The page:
Definition - What does Parivrtta Kapotasana mean?
Parivrtta kapotasana is an intermediate hip-opener with a twist, creating an even deeper stretch of the hips and pelvis than the standard version of kapotasana. From Sanskrit, parivrtta means “revolved” or “twisted”; kapota means “pigeon”; and asana means “posture” or “pose.”
From kapotasana, the forearm that is opposite of the forward leg is placed on the mat in front of the shin. The body then twists away from the grounded arm, and the upper arm reaches around the back, resting on the waist or hip or grasping the big toe of the forward leg.
In English, parivrtta kapotasana is known as revolved pigeon pose.
Yogapedia explains Parivrtta Kapotasana
For an alternate hand position, they may be placed in prayer position with the fingers pointing to the chin and the elbow of the lower arm resting in the arch of the foot of the forward leg.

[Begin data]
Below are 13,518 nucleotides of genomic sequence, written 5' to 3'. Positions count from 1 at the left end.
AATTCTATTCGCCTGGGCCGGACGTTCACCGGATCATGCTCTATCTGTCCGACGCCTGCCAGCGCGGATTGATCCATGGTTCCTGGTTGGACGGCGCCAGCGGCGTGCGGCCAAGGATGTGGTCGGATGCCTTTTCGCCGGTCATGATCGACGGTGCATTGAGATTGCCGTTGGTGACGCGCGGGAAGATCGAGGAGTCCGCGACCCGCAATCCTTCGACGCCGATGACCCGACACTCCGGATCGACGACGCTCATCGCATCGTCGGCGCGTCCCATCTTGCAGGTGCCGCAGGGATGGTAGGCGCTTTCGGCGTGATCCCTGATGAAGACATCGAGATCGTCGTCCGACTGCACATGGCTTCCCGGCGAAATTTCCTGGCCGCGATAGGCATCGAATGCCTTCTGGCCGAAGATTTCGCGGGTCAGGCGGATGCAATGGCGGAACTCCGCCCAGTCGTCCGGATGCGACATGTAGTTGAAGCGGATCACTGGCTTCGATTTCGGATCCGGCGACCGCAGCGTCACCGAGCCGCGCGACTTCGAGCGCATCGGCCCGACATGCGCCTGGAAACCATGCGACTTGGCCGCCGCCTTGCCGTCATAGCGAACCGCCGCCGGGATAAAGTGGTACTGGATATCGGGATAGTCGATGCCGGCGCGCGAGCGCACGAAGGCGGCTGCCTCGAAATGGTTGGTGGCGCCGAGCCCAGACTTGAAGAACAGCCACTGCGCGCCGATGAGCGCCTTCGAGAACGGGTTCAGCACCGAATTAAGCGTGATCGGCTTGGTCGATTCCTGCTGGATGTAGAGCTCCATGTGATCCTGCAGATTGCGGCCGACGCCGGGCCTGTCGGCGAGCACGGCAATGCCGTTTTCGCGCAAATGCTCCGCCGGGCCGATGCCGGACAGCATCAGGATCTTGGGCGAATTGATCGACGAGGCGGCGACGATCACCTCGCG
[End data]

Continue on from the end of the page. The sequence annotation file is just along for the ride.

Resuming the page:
In addition to its physical benefits, parivrtta kapotasana is believed to activate and balance several of the chakras. As a twisting pose, it opens the manipura (navel center) chakra, which is associated with transforming power, self-esteem, motivation and confidence. The manipura also helps control anger and gives a sense of purpose.
As a hip-opener, parivrtta kapotasana opens the muladhara (root) and svadisthana (spleen or sacral) chakras. The muladhara is associated with a grounding influence and a sense of safety and stability. The svadisthana is associated with creativity and sexuality as well as a sense of wellness, pleasure and joy.